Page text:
FILED: November 24, 1999
In the Matter of the Compensation of
John W. Wantowski, Claimant.
JOHN W. WANTOWSKI,
CROWN CORK & SEAL, TRAVELERS
CASUALTY & SURETY CO., CIGNA
INSURANCE CO., CONTINENTAL CAN
CO., SIMS, INC., and AMERICAN
MOTORIST INS. CO.,
Judicial Review from Workers' Compensation Board.
Argued and submitted June 14, 1999.
Robert Pardington argued the cause for petitioner. On the brief were Nicholas M. Sencer and Pozzi Wilson Atchison, LLP.
Jerald P. Keene argued the cause and filed the brief for respondents Crown Cork & Seal and Travelers Casualty & Surety Co.
Vera Langer argued the cause for respondents Crown Cork & Seal and CIGNA Ins. Co. With her on the brief was Scheminske, Lyons & Bussman LLP.
Thaddeus J. Hettle argued the cause and filed the brief for respondents Continental Can Co. and SIMS, Inc.
Richard D. Barber argued the cause for respondents Continental Can Co. and American Motorist Ins. Co. With him on the brief was Sheridan, Bronstein & Levine, LLP.
Before Landau, Presiding Judge, and Linder and Brewer, Judges.
LANDAU, P. J.
LANDAU, P. J.
Claimant, a 64-year-old metal worker, seeks review of an order of the Workers' Compensation Board (Board) holding that his bilateral hearing loss is not compensable. We affirm.
We take the facts from the Board's unchallenged findings. Since 1964, claimant has worked for employer or its predecessor as a scroll shear operator. A scroll shear is a machine that cuts sheet metal and places the metal into a press to make cans and other metal objects. The work environment is loud.
Beginning in 1969, employer required all employees exposed to noise to wear ear protection. Claimant wore ear protection. In the early 1980s, however, he noticed that he had hearing loss. He first sought medical attention for hearing loss in 1997. At that time, he saw his family physician, who recommended a hearing aid. Claimant filed an occupational disease claim for bilateral hearing loss.
Dr. Hodgson, a consulting physician for one of employer's insurers, examined claimant. Hodgson concluded that age, chronic occupational noise, and cochlear Meniere's disease in the left ear all contributed to claimant's hearing loss, but that the major contributing cause was age-related hearing loss, or "presbycusis." Employer, through the various insurers who provided workers' compensation insurance coverage over the years of claimant's employment, denied the claim.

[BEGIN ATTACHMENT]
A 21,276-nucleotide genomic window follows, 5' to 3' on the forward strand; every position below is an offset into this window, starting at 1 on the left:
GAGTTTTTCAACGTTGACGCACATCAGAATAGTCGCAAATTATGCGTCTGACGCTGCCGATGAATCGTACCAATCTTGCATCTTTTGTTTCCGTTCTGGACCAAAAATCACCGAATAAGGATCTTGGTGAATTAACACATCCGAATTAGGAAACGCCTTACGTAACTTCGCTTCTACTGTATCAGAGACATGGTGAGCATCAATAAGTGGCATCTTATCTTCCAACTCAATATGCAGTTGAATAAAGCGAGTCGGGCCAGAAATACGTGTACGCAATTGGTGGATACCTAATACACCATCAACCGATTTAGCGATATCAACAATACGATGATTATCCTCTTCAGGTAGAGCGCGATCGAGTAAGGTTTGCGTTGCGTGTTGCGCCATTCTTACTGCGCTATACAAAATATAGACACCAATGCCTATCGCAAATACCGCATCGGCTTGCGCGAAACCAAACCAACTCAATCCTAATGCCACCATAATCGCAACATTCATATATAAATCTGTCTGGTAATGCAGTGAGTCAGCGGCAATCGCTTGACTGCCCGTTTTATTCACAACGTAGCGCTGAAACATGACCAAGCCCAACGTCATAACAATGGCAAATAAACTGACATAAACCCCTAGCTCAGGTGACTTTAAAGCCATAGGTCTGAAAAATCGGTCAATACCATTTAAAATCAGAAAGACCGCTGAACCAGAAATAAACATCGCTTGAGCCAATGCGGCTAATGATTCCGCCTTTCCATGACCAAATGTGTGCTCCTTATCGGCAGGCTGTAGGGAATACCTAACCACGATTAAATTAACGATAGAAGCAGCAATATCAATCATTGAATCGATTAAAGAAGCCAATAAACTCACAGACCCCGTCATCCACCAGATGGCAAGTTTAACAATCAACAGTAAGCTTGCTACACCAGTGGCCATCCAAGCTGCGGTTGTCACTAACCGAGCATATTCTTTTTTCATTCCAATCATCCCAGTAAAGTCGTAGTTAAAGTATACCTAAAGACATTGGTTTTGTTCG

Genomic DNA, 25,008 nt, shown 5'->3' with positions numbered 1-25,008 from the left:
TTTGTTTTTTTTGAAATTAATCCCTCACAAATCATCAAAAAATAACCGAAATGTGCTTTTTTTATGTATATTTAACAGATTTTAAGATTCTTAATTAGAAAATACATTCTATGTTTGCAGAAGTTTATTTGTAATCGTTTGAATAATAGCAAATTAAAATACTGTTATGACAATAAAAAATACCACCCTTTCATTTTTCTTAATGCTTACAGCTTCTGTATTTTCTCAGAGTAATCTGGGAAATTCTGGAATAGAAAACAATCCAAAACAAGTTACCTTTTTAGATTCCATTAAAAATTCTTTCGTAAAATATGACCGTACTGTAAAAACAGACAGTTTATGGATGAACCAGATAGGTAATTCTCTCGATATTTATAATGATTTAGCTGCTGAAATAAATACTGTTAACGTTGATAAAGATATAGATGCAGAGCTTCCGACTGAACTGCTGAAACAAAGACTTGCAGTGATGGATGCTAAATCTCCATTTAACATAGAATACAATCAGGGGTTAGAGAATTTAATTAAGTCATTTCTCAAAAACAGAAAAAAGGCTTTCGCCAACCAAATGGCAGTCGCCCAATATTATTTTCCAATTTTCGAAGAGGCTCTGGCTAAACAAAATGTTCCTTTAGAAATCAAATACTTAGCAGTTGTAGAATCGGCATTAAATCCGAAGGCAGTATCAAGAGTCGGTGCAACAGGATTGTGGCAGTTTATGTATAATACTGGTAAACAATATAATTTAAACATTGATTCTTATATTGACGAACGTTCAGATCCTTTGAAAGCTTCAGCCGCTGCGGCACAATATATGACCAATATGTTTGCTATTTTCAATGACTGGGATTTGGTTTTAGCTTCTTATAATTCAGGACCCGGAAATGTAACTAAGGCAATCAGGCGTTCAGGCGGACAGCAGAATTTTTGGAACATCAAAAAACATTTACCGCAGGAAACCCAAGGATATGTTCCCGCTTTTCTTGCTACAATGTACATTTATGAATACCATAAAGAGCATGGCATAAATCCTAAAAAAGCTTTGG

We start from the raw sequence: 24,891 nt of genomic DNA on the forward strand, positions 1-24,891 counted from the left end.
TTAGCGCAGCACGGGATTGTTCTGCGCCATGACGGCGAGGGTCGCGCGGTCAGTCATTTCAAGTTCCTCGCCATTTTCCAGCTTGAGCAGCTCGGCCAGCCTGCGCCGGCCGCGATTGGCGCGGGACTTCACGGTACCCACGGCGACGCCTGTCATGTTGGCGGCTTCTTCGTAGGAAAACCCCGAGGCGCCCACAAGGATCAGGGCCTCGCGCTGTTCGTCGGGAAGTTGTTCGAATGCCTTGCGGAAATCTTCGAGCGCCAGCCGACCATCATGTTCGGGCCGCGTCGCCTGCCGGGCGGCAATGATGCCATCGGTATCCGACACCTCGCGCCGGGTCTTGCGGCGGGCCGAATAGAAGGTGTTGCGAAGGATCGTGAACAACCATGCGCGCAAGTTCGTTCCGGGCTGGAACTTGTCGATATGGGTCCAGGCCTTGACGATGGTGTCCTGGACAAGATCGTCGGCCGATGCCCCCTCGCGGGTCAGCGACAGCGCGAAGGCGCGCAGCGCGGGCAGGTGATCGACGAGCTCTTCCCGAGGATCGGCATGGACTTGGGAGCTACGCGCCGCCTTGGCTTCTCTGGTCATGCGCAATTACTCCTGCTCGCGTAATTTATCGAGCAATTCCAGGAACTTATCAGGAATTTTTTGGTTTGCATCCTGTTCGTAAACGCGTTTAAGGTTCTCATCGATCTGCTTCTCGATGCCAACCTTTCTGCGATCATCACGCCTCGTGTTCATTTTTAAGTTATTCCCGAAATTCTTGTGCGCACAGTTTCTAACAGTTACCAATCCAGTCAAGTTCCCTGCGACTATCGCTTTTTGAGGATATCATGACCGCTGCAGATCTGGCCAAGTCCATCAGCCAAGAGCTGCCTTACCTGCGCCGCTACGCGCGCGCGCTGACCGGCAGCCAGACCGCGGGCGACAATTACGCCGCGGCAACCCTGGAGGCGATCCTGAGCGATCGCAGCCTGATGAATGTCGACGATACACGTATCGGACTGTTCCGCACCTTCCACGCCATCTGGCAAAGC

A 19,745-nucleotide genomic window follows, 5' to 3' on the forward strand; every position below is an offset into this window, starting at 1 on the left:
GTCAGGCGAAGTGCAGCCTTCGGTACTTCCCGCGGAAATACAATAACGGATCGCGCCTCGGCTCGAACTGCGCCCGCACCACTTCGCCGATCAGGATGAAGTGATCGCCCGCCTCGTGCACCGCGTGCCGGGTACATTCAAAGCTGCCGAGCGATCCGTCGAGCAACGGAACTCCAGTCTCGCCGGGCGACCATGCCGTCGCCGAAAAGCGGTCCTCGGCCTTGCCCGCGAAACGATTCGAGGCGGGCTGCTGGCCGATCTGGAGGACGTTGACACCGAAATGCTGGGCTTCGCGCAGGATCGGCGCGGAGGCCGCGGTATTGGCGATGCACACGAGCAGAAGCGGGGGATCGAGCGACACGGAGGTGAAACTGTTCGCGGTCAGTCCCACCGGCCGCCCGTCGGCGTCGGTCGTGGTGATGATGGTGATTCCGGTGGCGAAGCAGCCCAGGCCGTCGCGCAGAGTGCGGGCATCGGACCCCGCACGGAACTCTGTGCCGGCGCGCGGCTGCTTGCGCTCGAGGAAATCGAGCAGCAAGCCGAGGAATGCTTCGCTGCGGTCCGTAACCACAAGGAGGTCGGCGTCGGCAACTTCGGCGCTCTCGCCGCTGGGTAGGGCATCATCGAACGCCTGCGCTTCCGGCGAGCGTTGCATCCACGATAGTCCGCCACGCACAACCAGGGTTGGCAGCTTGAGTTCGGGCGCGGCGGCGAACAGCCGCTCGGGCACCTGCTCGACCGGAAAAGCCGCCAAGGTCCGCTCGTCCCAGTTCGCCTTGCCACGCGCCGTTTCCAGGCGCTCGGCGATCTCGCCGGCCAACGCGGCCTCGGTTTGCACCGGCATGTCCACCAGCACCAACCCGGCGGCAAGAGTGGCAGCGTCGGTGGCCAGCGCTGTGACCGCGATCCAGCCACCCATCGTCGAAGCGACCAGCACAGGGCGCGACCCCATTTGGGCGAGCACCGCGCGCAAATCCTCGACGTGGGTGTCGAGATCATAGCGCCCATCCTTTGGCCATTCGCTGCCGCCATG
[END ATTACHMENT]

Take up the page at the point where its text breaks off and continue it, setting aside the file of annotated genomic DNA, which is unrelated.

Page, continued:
The Board upheld the denials. The Board found persuasive Hodgson's opinion that the major contributing cause of claimant's hearing loss was presbycusis. It rejected claimant's contention that he is required only to prove the major contributing cause of his hearing loss unrelated to age.
On review, claimant argues that the Board erred in taking into account his age-related hearing loss. In the alternative, he contends that taking into account his age-related hearing loss conflicts with the Oregon Constitution, Article I, section 10; the Americans with Disabilities Act, 42 USC § 12102; and the Age Discrimination in Employment Act, 42 USC § 623(a). He also contends that the Board erred in failing to assign responsibility for his claim among employer's various insurers.
Claimant's hearing loss is treated as a disease under the workers' compensation statutes. Under ORS 656.802(2)(a), "[t]he worker must prove that employment conditions were the major contributing cause of the disease." Nothing in the statute expressly or implicitly limits the Board's authority to consider the effect of age-related causes in evaluating whether occupational conditions constitute the major cause of a disease.
We reached the same conclusion in a slightly different context in Brown v. A-Dec, Inc., 154 Or App 244, 961 P2d 280 (1998). In that case, the Board upheld the denial of an occupational disease claim for certain cervical symptoms because the current condition had combined with a preexisting age-related degenerative cervical condition, and the age-related cervical condition was the major contributing cause of the condition. The claimant argued that her degenerative cervical condition could not properly be considered a preexisting condition, because, having been caused by the natural process of aging, it was not an "injury" or a "disease" that may be considered a preexisting condition within the statutory definition of the term. See ORS 656.005(24) (defining "preexisting condition" as "any injury, disease, congenital abnormality, personality disorder or similar condition that contributes or predisposes a worker to disability or need for treatment"). We rejected the argument, holding that nothing in the statute evinced an intention to exclude "naturally occurring" conditions from the meaning of the term "disease." Brown, 154 Or App at 248.
Claimant acknowledges Brown, but argues that it was incorrectly decided and urges us to reconsider it. We decline claimant's invitation and conclude that the Board did not err in considering his presbycusis in evaluating whether he had shown that employment exposure was the major contributing cause of his hearing loss.
As for claimant's alternative argument that such a conclusion runs afoul of the Oregon Constitution and various federal statutes, we note that he failed to raise those arguments below. We further note that, in any event, we rejected similar arguments as to the state constitution and the Americans with Disabilities Act in Bailey v. Reynolds Metals, 153 Or App 498, 959 P2d 84, rev den 327 Or 432 (1998).
Because we affirm the Board's determination that claimant's hearing loss is not compensable, we do not address his contention that the Board erred in failing to assign responsibility for the claim.
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